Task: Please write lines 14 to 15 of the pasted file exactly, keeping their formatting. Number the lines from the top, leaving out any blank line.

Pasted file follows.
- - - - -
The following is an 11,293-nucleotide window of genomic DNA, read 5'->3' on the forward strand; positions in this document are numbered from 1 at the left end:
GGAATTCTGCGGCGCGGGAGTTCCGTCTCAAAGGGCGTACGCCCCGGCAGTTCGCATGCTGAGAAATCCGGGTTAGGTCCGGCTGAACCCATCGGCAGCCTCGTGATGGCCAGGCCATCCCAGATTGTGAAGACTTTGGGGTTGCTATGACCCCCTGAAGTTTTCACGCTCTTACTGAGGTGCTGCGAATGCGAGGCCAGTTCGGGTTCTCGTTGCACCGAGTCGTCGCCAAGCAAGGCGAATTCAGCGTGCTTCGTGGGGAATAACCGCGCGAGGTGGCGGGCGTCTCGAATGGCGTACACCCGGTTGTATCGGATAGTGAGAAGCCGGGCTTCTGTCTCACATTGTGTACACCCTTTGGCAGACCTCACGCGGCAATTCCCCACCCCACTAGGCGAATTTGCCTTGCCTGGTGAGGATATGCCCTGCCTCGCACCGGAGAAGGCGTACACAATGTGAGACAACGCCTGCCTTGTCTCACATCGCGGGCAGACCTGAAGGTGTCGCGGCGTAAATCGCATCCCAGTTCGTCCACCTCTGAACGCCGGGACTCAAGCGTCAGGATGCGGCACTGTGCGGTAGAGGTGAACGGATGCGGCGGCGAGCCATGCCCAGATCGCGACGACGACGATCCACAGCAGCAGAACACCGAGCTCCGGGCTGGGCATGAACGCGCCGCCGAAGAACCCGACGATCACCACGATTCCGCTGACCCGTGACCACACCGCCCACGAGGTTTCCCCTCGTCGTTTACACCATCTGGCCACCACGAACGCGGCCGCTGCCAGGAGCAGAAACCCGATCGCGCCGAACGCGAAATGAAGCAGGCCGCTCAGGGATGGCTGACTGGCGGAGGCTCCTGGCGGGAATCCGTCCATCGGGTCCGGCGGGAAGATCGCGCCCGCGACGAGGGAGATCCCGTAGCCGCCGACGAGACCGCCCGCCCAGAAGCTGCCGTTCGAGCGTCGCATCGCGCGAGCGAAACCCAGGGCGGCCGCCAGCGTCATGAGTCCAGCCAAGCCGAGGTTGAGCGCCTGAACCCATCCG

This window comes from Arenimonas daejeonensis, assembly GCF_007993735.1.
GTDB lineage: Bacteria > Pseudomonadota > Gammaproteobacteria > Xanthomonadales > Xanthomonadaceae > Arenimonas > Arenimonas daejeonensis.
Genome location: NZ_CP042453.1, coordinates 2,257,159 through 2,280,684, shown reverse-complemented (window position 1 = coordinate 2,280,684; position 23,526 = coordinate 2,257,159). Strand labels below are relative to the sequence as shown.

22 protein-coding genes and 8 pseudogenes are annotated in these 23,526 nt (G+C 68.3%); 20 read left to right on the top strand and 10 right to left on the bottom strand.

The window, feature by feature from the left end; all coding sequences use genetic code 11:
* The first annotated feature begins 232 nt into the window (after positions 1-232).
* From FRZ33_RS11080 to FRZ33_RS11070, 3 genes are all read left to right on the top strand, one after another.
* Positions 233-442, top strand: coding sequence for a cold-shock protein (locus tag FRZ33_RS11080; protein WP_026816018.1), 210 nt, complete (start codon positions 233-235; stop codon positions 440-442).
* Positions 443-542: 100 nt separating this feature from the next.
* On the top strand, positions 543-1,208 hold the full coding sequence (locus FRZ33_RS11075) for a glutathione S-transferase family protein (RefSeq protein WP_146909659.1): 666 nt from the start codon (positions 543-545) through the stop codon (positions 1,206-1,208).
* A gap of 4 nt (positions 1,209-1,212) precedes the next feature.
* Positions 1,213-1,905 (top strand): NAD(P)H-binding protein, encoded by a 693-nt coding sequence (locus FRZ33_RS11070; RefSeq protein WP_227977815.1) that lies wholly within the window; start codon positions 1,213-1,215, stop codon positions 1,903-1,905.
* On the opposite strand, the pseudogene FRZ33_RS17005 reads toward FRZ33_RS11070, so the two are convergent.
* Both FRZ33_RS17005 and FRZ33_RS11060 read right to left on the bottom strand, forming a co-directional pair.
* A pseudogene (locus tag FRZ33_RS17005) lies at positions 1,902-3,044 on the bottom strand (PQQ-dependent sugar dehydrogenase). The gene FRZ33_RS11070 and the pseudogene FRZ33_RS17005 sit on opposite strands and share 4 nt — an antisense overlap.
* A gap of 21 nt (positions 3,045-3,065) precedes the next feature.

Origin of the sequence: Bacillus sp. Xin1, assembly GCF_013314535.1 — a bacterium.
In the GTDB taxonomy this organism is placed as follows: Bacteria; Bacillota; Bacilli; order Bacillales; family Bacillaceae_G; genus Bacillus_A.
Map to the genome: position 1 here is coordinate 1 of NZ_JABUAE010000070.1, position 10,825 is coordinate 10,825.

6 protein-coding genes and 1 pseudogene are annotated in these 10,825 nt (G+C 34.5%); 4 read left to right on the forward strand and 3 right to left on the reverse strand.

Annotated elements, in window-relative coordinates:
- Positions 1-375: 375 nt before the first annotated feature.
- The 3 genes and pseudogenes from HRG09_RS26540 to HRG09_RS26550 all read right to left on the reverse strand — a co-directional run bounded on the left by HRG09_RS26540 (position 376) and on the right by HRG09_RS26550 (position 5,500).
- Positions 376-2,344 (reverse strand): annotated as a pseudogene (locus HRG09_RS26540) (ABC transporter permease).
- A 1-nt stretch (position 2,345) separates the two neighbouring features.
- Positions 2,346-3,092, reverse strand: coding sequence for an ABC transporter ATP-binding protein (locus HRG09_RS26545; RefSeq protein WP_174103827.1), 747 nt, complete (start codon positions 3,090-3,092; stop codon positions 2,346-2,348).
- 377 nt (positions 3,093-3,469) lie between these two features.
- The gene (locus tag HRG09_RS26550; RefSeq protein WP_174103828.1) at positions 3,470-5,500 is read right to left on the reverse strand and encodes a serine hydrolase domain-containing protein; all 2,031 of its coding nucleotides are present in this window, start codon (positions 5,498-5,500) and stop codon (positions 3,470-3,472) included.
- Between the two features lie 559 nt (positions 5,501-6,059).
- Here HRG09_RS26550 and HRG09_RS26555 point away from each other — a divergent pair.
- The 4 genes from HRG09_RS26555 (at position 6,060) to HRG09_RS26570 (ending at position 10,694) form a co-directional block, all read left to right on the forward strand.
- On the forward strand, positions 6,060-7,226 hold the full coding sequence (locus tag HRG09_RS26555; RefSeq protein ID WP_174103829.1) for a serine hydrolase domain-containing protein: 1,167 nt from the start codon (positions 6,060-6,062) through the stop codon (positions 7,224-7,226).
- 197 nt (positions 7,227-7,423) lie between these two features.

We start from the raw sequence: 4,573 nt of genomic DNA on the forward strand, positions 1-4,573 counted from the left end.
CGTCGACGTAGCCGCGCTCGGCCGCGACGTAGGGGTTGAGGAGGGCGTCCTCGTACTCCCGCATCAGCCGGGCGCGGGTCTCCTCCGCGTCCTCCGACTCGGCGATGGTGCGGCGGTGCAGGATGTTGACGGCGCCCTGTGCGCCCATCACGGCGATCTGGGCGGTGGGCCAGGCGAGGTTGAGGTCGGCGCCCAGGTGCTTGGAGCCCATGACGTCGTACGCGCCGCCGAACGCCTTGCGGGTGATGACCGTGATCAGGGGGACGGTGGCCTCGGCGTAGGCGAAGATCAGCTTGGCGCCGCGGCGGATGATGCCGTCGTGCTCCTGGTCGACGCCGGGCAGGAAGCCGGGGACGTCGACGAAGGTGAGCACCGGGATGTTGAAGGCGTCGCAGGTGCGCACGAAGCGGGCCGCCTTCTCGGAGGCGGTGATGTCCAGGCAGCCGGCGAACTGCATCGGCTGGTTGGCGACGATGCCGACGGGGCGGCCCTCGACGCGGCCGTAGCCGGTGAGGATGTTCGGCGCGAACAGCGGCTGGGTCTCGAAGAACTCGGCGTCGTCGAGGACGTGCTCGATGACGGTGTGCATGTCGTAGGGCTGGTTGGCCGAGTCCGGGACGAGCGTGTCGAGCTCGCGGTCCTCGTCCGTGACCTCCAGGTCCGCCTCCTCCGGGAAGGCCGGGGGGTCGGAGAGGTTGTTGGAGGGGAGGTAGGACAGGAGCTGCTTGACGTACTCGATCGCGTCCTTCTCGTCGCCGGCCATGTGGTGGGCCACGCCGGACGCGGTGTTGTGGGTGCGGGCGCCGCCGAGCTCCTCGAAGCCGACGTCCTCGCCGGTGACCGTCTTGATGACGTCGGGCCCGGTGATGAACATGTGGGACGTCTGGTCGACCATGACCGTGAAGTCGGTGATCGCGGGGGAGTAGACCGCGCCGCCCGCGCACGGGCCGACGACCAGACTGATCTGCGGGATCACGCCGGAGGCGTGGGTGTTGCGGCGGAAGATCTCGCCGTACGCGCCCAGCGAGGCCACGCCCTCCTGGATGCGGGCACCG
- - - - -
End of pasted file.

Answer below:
* Positions 1,213-1,905 (top strand): NAD(P)H-binding protein, encoded by a 693-nt coding sequence (locus FRZ33_RS11070; RefSeq protein WP_227977815.1) that lies wholly within the window; start codon positions 1,213-1,215, stop codon positions 1,903-1,905.
* On the opposite strand, the pseudogene FRZ33_RS17005 reads toward FRZ33_RS11070, so the two are convergent.